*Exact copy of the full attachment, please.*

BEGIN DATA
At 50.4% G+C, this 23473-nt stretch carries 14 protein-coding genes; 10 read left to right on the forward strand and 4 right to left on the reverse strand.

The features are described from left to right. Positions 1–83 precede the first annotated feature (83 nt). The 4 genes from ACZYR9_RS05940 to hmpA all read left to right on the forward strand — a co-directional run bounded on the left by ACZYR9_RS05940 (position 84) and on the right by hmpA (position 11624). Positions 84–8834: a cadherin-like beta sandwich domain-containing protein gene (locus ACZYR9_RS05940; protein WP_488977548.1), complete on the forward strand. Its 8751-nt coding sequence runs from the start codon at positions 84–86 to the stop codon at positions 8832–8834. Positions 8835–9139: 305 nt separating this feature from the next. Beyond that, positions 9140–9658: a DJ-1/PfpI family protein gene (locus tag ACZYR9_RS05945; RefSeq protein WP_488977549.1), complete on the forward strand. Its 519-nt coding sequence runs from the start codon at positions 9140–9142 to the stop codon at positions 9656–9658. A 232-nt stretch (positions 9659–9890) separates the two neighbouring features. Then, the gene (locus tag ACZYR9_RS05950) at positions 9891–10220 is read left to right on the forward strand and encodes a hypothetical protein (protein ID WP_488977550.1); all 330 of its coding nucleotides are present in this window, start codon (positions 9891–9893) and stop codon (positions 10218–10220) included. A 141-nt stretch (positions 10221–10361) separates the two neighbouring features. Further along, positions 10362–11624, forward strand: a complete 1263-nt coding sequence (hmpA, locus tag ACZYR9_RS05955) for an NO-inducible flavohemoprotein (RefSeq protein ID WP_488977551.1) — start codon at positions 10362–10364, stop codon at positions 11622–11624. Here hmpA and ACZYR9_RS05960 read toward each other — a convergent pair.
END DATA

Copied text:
At 50.4% G+C, this 23473-nt stretch carries 14 protein-coding genes; 10 read left to right on the forward strand and 4 right to left on the reverse strand.

The features are described from left to right. Positions 1–83 precede the first annotated feature (83 nt). The 4 genes from ACZYR9_RS05940 to hmpA all read left to right on the forward strand — a co-directional run bounded on the left by ACZYR9_RS05940 (position 84) and on the right by hmpA (position 11624). Positions 84–8834: a cadherin-like beta sandwich domain-containing protein gene (locus ACZYR9_RS05940; protein WP_488977548.1), complete on the forward strand. Its 8751-nt coding sequence runs from the start codon at positions 84–86 to the stop codon at positions 8832–8834. Positions 8835–9139: 305 nt separating this feature from the next. Beyond that, positions 9140–9658: a DJ-1/PfpI family protein gene (locus tag ACZYR9_RS05945; RefSeq protein WP_488977549.1), complete on the forward strand. Its 519-nt coding sequence runs from the start codon at positions 9140–9142 to the stop codon at positions 9656–9658. A 232-nt stretch (positions 9659–9890) separates the two neighbouring features. Then, the gene (locus tag ACZYR9_RS05950) at positions 9891–10220 is read left to right on the forward strand and encodes a hypothetical protein (protein ID WP_488977550.1); all 330 of its coding nucleotides are present in this window, start codon (positions 9891–9893) and stop codon (positions 10218–10220) included. A 141-nt stretch (positions 10221–10361) separates the two neighbouring features. Further along, positions 10362–11624, forward strand: a complete 1263-nt coding sequence (hmpA, locus tag ACZYR9_RS05955) for an NO-inducible flavohemoprotein (RefSeq protein ID WP_488977551.1) — start codon at positions 10362–10364, stop codon at positions 11622–11624. Here hmpA and ACZYR9_RS05960 read toward each other — a convergent pair.